Focus on Next Generation Biofuels

An Expert's View about Energy in Japan

Last updated: 17 Jul 2011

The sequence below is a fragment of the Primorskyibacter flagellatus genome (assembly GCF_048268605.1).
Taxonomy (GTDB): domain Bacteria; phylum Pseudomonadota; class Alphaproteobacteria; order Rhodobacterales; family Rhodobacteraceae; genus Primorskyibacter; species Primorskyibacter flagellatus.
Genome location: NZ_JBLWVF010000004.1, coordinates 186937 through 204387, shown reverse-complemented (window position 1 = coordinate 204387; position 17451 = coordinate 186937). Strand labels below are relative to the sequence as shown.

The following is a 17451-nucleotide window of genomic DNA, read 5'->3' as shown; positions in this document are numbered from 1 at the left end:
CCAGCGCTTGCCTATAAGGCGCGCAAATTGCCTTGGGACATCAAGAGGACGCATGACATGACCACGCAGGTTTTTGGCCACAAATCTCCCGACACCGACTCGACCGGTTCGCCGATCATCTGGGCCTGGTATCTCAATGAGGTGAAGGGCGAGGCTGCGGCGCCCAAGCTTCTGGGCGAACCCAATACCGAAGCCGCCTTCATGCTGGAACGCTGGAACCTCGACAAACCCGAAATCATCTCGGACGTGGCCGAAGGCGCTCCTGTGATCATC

Due to limited agricultural production, and the “food v. fuel” debate, the Government of Japan has opted to focus determinedly on biofuels derived from cellulosic materials or other materials which do not compete with the food supply.